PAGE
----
Saturday, November 21, 2015

EWU's defense not enough to stop Portland State on Senior Night

Posted By on Sat, Nov 21, 2015 at 8:28 PM

Redshirt junior QB Jordan West exits Roos Field for the last time in 2015. West did not play on Saturday. - MAX CARTER
  • Max Carter
  • Redshirt junior QB Jordan West exits Roos Field for the last time in 2015. West did not play on Saturday.

It was a bad start to a bad day for the Eastern Washington Eagles, as their season most likely came to an end Saturday in Cheney with a 34-31 loss to the Portland State Vikings

The loss, the third consecutive for an EWU team that's struggled as of late, is quite likely to keep the Eagles out of the FCS tournament. That would mark the first time since 2011 that the Eags have stayed home the playoffs.  

Still licking their wounds from last weekend's devastating 57-16 loss to Montana, things didn't look good for Beau Baldwin's Eagles after redshirt freshman Simba Webster muffed the opening kick, immediately surrendering possession to the Vikings. That was certainly not the start EWU was looking for in a must-win game, and Portland State quickly found the end zone to go up 6-0 after a missed PAT.

While the Eagles have certainly had their struggles this season, one thing they have done well is fight to stay in games until the final play, and they did just that on Saturday night.
Redshirt junior WR Cooper Kupp elevates after catching a 78 yard touchdown pass in the second quarter, his 56th career touchdown reception. - MAX CARTER
  • Max Carter
  • Redshirt junior WR Cooper Kupp elevates after catching a 78 yard touchdown pass in the second quarter, his 56th career touchdown reception.

Fueled by a 63-yard touchdown run from junior receiver Kendrick Bourne on a reverse pitch, and a 78-yard touchdown reception from FCS insta-legend and redshirt junior receiver Cooper Kupp, the Eagles took a 17-13 lead to the locker room at half time. In addition to the touchdown catch, Kupp hauled in eight receptions for 136 yards. Number 10 is now fourth all-time in the FCS with 310 receptions and sits only two touchdowns behind David Ball's FCS record of 58 career touchdown receptions.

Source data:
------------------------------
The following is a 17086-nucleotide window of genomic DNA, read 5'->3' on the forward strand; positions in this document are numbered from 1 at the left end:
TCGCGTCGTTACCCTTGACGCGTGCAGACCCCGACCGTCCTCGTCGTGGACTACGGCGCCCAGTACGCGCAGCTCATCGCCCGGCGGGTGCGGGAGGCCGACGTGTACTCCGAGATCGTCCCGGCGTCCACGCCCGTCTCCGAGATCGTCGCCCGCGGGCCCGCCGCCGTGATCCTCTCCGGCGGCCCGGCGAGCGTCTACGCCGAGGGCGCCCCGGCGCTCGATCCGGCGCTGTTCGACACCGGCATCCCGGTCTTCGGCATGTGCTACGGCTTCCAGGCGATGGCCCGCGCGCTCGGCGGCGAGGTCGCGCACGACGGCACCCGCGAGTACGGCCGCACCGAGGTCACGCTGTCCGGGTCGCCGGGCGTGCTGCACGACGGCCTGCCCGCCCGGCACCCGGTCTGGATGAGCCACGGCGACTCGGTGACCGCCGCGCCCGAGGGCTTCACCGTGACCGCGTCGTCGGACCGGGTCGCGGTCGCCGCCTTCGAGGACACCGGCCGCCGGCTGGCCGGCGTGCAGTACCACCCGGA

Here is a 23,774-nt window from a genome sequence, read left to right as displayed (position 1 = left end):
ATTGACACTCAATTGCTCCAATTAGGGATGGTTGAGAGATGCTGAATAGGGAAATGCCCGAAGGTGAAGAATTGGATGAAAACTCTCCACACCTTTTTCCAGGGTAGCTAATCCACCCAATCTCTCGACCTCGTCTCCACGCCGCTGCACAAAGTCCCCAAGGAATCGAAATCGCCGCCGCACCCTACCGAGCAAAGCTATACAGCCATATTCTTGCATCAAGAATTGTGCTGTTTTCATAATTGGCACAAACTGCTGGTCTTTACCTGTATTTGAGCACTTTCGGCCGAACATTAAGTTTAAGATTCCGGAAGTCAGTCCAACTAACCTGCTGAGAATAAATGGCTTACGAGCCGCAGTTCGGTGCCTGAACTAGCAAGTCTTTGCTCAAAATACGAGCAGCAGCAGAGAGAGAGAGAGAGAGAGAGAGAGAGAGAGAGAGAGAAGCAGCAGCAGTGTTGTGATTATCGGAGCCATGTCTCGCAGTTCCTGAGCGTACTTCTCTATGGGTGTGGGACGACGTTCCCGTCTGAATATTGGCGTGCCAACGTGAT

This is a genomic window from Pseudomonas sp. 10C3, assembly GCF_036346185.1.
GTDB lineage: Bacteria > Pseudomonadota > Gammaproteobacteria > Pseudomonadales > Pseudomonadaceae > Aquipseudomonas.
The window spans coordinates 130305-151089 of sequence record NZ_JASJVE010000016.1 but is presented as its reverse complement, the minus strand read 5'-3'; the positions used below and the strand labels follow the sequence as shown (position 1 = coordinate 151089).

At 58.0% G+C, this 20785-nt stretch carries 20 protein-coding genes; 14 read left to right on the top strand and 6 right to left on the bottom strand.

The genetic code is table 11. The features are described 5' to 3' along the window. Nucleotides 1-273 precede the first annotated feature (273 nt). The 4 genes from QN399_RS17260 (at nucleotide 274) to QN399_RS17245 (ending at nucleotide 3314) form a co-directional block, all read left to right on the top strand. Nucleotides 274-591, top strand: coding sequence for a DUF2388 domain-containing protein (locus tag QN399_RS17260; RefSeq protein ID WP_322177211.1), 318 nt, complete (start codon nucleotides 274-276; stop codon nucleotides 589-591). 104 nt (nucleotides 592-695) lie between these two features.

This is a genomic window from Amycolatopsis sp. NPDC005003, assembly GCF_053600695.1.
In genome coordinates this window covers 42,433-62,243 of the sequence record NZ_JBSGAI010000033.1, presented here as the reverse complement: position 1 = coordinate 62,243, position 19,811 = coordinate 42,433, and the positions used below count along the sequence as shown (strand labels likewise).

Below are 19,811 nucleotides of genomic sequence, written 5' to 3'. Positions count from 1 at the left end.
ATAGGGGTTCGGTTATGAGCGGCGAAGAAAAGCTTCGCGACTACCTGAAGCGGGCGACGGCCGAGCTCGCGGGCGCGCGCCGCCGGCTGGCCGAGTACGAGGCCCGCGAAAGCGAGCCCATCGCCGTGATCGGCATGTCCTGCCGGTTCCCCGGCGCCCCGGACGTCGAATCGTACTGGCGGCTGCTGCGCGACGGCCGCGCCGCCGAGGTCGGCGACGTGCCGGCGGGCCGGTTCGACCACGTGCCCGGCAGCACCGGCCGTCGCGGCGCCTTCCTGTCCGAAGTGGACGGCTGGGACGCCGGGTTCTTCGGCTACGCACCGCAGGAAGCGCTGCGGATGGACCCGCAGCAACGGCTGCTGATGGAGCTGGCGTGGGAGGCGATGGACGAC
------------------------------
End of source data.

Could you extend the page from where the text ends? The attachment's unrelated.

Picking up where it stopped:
Despite the absurd compilation of receptions, yards and touchdowns amassed by Kupp during his career at Eastern, he remains humble. Following the game, it wasn't the touchdowns or the 200 yard games that was on the Yakima native's mind, but the memories he has made with his senior teammates.

"On senior night, being able to have the opportunity to play with these guys and do what we did, it's been an honor," said Kupp.

Although Kupp was the offensive centerpiece for Baldwin's Eagles in 2015, the efforts of Kendrick Bourne cannot be overlooked. Dwarfed by Kupp's numbers, Bourne quietly had a fantastic season, catching 73 passes for 998 yards and 8 touchdowns. The Portland, Ore., product also ran the ball twice for 75 yards and a touchdown. 

Leading 20-17 early in the second half after a quick seven-play, 79 yard scoring drive, Portland State faced a third and 25 after a couple of untimely penalties, giving the Eagles — and their season — a window of hope. That hope was quickly crushed, as junior quarterback Alex Kuresa completed a pass down the middle of the field for a first down. One could basically feel the wind blow out of the sails of the Eagles' defense.

76.5% — That is the rate at which the Eagles' defense allowed Kuresa and the Portland State offense 
The future of Eastern's offense will likely land in the hands of one of the Eagles' two redshirt freshman QBs, Gage Gubrud (15) and Reilly Hennessey (12). - MAX CARTER
  • Max Carter
  • The future of Eastern's offense will likely land in the hands of one of the Eagles' two redshirt freshman QBs, Gage Gubrud (15) and Reilly Hennessey (12).
to convert on third down. In the four games leading up to Portland State, the EWU defense allowed opposing offenses to gain a first down on 52 percent of their third down attempts, a horrific number.